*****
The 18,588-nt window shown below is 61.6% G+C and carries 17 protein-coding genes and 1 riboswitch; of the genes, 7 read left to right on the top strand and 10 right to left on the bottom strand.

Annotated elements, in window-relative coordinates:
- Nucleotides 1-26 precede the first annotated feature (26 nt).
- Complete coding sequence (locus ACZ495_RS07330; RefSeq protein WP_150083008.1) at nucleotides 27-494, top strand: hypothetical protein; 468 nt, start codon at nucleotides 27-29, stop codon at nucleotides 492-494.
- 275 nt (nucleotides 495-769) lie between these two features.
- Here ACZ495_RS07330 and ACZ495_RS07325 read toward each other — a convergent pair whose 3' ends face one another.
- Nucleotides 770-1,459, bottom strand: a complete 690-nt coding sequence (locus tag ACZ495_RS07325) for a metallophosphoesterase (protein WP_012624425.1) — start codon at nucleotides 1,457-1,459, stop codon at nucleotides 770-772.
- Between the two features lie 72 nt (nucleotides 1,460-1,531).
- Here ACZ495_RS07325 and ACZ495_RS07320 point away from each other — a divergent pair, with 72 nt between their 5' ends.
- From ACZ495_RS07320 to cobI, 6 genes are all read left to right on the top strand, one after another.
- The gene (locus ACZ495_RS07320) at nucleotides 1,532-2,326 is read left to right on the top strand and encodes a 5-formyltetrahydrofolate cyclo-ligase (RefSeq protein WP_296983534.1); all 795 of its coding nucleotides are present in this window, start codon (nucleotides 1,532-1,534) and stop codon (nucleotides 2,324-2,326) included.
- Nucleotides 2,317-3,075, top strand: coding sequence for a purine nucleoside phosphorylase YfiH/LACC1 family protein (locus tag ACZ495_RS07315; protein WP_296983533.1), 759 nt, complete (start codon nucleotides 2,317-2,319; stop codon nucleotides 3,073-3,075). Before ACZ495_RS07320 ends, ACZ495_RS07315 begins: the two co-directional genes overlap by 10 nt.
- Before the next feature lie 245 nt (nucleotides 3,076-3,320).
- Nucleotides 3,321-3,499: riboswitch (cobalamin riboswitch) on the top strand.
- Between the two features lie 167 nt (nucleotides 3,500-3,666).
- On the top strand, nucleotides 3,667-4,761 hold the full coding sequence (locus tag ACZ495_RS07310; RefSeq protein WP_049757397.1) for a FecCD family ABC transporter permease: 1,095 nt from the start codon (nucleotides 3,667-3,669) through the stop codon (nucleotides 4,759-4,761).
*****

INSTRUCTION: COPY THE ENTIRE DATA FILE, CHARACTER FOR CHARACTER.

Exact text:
The 18,588-nt window shown below is 61.6% G+C and carries 17 protein-coding genes and 1 riboswitch; of the genes, 7 read left to right on the top strand and 10 right to left on the bottom strand.

Annotated elements, in window-relative coordinates:
- Nucleotides 1-26 precede the first annotated feature (26 nt).
- Complete coding sequence (locus ACZ495_RS07330; RefSeq protein WP_150083008.1) at nucleotides 27-494, top strand: hypothetical protein; 468 nt, start codon at nucleotides 27-29, stop codon at nucleotides 492-494.
- 275 nt (nucleotides 495-769) lie between these two features.
- Here ACZ495_RS07330 and ACZ495_RS07325 read toward each other — a convergent pair whose 3' ends face one another.
- Nucleotides 770-1,459, bottom strand: a complete 690-nt coding sequence (locus tag ACZ495_RS07325) for a metallophosphoesterase (protein WP_012624425.1) — start codon at nucleotides 1,457-1,459, stop codon at nucleotides 770-772.
- Between the two features lie 72 nt (nucleotides 1,460-1,531).
- Here ACZ495_RS07325 and ACZ495_RS07320 point away from each other — a divergent pair, with 72 nt between their 5' ends.
- From ACZ495_RS07320 to cobI, 6 genes are all read left to right on the top strand, one after another.
- The gene (locus ACZ495_RS07320) at nucleotides 1,532-2,326 is read left to right on the top strand and encodes a 5-formyltetrahydrofolate cyclo-ligase (RefSeq protein WP_296983534.1); all 795 of its coding nucleotides are present in this window, start codon (nucleotides 1,532-1,534) and stop codon (nucleotides 2,324-2,326) included.
- Nucleotides 2,317-3,075, top strand: coding sequence for a purine nucleoside phosphorylase YfiH/LACC1 family protein (locus tag ACZ495_RS07315; protein WP_296983533.1), 759 nt, complete (start codon nucleotides 2,317-2,319; stop codon nucleotides 3,073-3,075). Before ACZ495_RS07320 ends, ACZ495_RS07315 begins: the two co-directional genes overlap by 10 nt.
- Before the next feature lie 245 nt (nucleotides 3,076-3,320).
- Nucleotides 3,321-3,499: riboswitch (cobalamin riboswitch) on the top strand.
- Between the two features lie 167 nt (nucleotides 3,500-3,666).
- On the top strand, nucleotides 3,667-4,761 hold the full coding sequence (locus tag ACZ495_RS07310; RefSeq protein WP_049757397.1) for a FecCD family ABC transporter permease: 1,095 nt from the start codon (nucleotides 3,667-3,669) through the stop codon (nucleotides 4,759-4,761).